# Mole fraction

In chemistry, the **mole fraction** or **molar fraction** (* x_{i}*) is defined as the amount of a constituent (expressed in moles),

*n*divided by the total amount of all constituents in a mixture (also expressed in moles),

_{i}*n*

_{tot}:[1]

The sum of all the mole fractions is equal to 1:

The same concept expressed with a denominator of 100 is the **mole percent** or **molar percentage** or **molar proportion** (**mol%**).

The mole fraction is also called the **amount fraction**.[1] It is identical to the **number fraction**, which is defined as the number of molecules of a constituent *N _{i}* divided by the total number of all molecules

*N*

_{tot}. The mole fraction is sometimes denoted by the lowercase Greek letter

*χ*(chi) instead of a Roman

*x*.[2][3] For mixtures of gases, IUPAC recommends the letter

*y*.[1]

The National Institute of Standards and Technology of the United States prefers the term **amount-of-substance fraction** over mole fraction because it does not contain the name of the unit mole.[4]

Whereas mole fraction is a ratio of moles to moles, molar concentration is a quotient of moles to volume.

The mole fraction is one way of expressing the composition of a mixture with a dimensionless quantity; mass fraction (percentage by weight, wt%) and volume fraction (percentage by volume, vol%) are others.

## Properties

Mole fraction is used very frequently in the construction of phase diagrams. It has a number of advantages:

- it is not temperature dependent (such as molar concentration) and does not require knowledge of the densities of the phase(s) involved
- a mixture of known mole fraction can be prepared by weighing off the appropriate masses of the constituents
- the measure is
*symmetric*: in the mole fractions*x*= 0.1 and*x*= 0.9, the roles of 'solvent' and 'solute' are reversed. - In a mixture of ideal gases, the mole fraction can be expressed as the ratio of partial pressure to total pressure of the mixture
- In a ternary mixture one can express mole fractions of a component as functions of other components mole fraction and binary mole ratios:

Differential quotients can be formed at constant ratios like those above:

or

Ratios X, Y, Z of mole fractions can be written for ternary and multicomponent systems:

These can be used for solving pde like:

or

This equality can be rearranged to have differential quotient of mole amounts or fractions on one side.

or

Mole amounts can be eliminated by forming ratios:

Thus the ratio of chemical potentials becomes:

Similarly the ratio for the multicomponents system becomes

## Related quantities

### Mass fraction

The mass fraction *w _{i}* can be calculated using the formula

where *M _{i}* is the molar mass of the component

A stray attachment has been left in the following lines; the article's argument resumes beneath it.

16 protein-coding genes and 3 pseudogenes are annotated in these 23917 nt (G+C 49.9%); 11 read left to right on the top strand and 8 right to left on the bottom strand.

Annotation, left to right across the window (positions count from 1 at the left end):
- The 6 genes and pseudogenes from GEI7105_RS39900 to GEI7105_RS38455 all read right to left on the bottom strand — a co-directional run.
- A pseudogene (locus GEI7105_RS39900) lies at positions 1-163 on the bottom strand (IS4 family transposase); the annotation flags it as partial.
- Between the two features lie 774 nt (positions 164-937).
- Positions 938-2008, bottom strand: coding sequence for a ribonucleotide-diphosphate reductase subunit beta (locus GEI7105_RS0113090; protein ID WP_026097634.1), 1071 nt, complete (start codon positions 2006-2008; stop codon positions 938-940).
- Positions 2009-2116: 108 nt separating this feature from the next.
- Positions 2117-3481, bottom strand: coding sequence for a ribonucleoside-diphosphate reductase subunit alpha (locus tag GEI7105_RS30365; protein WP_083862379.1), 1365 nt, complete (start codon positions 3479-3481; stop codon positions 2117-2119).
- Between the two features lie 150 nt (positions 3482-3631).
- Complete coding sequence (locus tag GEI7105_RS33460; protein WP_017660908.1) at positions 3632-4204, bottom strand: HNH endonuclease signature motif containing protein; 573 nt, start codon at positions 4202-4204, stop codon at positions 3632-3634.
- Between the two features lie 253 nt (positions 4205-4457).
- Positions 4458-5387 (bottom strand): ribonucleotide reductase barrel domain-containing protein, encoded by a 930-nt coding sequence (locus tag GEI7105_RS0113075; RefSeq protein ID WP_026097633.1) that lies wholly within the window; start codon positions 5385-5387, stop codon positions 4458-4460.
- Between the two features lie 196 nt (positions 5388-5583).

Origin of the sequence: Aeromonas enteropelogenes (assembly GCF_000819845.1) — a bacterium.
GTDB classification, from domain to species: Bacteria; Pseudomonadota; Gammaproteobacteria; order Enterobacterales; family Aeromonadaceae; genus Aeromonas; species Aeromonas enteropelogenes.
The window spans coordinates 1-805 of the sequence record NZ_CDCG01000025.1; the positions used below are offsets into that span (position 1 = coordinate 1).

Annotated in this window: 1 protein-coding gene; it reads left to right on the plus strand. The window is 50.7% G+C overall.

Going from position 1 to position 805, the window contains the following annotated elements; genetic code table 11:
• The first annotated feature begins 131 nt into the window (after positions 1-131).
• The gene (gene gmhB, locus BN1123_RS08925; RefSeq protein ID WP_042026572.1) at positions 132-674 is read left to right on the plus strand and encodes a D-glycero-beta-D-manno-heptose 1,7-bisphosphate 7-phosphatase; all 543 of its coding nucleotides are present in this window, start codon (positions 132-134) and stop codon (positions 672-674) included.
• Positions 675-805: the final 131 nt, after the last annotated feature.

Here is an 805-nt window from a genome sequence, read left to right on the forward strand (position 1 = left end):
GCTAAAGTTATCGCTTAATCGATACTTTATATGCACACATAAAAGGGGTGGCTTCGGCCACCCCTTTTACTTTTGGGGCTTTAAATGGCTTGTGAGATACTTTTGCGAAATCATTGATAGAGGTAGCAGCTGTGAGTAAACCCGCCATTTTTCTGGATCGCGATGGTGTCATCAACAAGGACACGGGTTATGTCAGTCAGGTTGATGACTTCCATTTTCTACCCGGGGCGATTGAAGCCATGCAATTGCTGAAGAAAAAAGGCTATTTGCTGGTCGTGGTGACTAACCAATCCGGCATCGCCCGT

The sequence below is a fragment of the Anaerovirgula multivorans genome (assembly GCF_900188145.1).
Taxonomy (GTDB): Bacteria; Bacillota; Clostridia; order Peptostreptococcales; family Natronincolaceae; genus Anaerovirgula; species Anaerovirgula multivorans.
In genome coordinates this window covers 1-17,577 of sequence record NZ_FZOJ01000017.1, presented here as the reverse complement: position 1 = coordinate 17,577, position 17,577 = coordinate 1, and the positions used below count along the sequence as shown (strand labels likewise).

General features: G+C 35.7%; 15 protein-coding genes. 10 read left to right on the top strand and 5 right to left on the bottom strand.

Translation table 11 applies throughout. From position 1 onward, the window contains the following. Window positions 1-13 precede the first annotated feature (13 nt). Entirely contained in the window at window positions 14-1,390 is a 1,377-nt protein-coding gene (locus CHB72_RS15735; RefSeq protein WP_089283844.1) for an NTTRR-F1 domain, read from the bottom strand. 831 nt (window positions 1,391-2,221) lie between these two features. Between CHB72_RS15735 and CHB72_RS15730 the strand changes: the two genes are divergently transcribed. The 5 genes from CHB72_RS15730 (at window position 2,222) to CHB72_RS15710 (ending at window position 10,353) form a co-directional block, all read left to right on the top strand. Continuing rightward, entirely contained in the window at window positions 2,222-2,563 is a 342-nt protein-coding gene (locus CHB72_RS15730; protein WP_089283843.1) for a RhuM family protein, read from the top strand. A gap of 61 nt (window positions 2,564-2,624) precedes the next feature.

*i*and

*M*is the average molar mass of the mixture.

Replacing the expression of the molar mass:

### Molar mixing ratio

The mixing of two pure components can be expressed introducing the amount or molar mixing ratio of them . Then the mole fractions of the components will be:

The amount ratio equals the ratio of mole fractions of components:

due to division of both numerator and denominator by the sum of molar amounts of components. This property has consequences for representations of phase diagrams using, for instance, ternary plots.

#### Mixing binary mixtures with a common component to form ternary mixtures

Mixing binary mixtures with a common component gives a ternary mixture with certain mixing ratios between the three components. These mixing ratios from the ternary and the corresponding mole fractions of the ternary mixture x_{1(123)}, x_{2(123)}, x_{3(123)} can be expressed as a function of several mixing ratios involved, the mixing ratios between the components of the binary mixtures and the mixing ratio of the binary mixtures to form the ternary one.

### Mole percentage

Multiplying mole fraction by 100 gives the mole percentage, also referred as amount/amount percent (abbreviated as n/n%).

### Mass concentration

The conversion to and from mass concentration *ρ _{i}* is given by:

where *M* is the average molar mass of the mixture.

### Molar concentration

The conversion to molar concentration *c _{i}* is given by:

or

where *M* is the average molar mass of the solution, *c* is the total molar concentration and *ρ* is the density of the solution.

### Mass and molar mass

The mole fraction can be calculated from the masses *m _{i}* and molar masses

*M*of the components:

_{i}## Spatial variation and gradient

In a spatially non-uniform mixture, the mole fraction gradient triggers the phenomenon of diffusion.

## References

- IUPAC,
*Compendium of Chemical Terminology*, 2nd ed. (the "Gold Book") (1997). Online corrected version: (2006–) "amount fraction". doi:10.1351/goldbook.A00296 - Zumdahl, Steven S. (2008).
*Chemistry*(8th ed.). Cengage Learning. p. 201. ISBN 0-547-12532-1. - Rickard, James N.; Spencer, George M.; Bodner, Lyman H. (2010).
*Chemistry: Structure and Dynamics*(5th ed.). Hoboken, N.J.: Wiley. p. 357. ISBN 978-0-470-58711-9. - Thompson, A.; Taylor, B. N. "The NIST Guide for the use of the International System of Units". National Institute of Standards and Technology. Retrieved 5 July 2014.